'Tis the season to finally plan your summerhouse, and the roof is one of the most important parts. Summerhouses are so tiny, adorable and useful – a little home away from home. They're too small for a kitchen or a washer and dryer, so when you finally get inside to stretch out and relax, you will not have any chores calling out to you. In fact, bringing your mobile out there, order a pizza and have them deliver it to you out back.
You can mail-order your summerhouse, or pick up a kit from the Home Depot, but be careful that you do not accidently get a shed, because these types of summerhouses are about the same size and shape of the building you use to store your lawnmower and rakes. A better option might be to plan it yourself, or, if you're not handy, consult with a building contractor.
Insulation Is the Way to Go
Your summerhouse will be used primarily in the summer – of course – so you want to make sure your roof reflects heat away from the structure so you do not feel like you're trying to relax in an oven. Use white or metallic roof tiles rather than black, and insulate to help keep the inside cool. If possible, put windows on at least two sides so that you can allow hot air to escape and breezes to blow through.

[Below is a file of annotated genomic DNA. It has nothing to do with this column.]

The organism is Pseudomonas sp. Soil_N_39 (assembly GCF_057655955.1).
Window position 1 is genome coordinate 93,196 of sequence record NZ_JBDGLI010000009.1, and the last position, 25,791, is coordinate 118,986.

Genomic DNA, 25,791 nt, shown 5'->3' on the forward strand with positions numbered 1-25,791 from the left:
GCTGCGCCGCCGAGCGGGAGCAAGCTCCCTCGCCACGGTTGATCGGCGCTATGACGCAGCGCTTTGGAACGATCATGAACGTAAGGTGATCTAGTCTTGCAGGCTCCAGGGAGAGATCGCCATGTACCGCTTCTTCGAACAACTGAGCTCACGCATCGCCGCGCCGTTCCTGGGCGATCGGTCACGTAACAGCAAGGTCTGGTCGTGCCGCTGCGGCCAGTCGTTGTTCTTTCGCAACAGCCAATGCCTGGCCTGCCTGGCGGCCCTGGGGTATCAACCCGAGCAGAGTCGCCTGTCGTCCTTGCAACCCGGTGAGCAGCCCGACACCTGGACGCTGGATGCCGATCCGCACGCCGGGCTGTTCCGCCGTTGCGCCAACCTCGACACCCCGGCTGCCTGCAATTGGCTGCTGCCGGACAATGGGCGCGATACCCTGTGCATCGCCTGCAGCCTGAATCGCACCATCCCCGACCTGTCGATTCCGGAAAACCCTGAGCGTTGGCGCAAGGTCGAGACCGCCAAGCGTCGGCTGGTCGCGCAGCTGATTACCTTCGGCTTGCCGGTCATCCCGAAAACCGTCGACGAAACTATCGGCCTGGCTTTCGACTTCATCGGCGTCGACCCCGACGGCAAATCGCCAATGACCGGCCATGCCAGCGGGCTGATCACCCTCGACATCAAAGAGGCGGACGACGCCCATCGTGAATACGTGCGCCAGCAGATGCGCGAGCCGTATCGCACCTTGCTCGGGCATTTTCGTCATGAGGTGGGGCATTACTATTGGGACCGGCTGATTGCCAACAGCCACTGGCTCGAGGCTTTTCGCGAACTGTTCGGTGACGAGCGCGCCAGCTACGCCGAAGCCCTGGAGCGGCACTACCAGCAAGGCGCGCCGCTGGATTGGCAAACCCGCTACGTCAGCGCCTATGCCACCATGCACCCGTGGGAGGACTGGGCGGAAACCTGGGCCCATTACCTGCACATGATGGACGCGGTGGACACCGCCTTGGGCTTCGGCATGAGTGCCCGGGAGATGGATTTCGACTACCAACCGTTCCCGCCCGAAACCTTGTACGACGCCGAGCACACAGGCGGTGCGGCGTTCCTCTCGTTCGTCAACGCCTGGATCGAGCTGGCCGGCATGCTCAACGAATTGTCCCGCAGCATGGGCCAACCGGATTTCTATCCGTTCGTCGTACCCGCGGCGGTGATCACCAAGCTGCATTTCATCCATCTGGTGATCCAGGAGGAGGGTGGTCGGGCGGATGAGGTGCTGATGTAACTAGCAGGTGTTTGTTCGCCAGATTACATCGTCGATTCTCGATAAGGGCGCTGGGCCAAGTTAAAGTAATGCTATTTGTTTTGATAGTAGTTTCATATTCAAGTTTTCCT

Insulation will do double duty for you at the end of summer as well, extending the time you can use your summerhouse into early autumn. If you have French doors that open up a big space at the front of your structure, you could even put a portable fireplace there to keep warm when it gets chilly. Make sure you locate it on top of stone or earth and not wood decking, to avoid any fire hazards.
Summer is prime time for storms, sometimes violent ones. If your property is on a hill or wide-open space, your summerhome roof could have been damaged by high winds in a storm. If you lose shingles or roof panels, it's important to have them replaced right away to avert water seeing into your structure and setting the stage for wood rot.
Try Planting Your Roof
You will not have to worry about missing shingles, however, if you go with a green roof. Green roofs – roofs that hold living plants – are fun, beautiful and good for the environment. Make sure you plan ahead during the construction phase, however – all that soil is heavy and you want to make sure your roof can support it. Also, be sure to completely cover the roof with heavy plastic before installing any plants to fend off any water seepage. Some people take an extra precaution and add a layer of rubber as well.
Installing a green roof is not as simple as stacking trays of plants or scattering grass seed over topsoil. You need proper drainage matting, the correct soil and plants that will survive a season on your roof. It's best to consult a roofing contractor before embarking on a DIY green roof project, to make sure your plans are safe and that you will have something beautiful to show for all your hard work.
Not all summerhouses have walls, but they all have roofs, so before you get started, consult a trusted, local roofing contractor to make sure yours will protect your structure and its guests for years to come.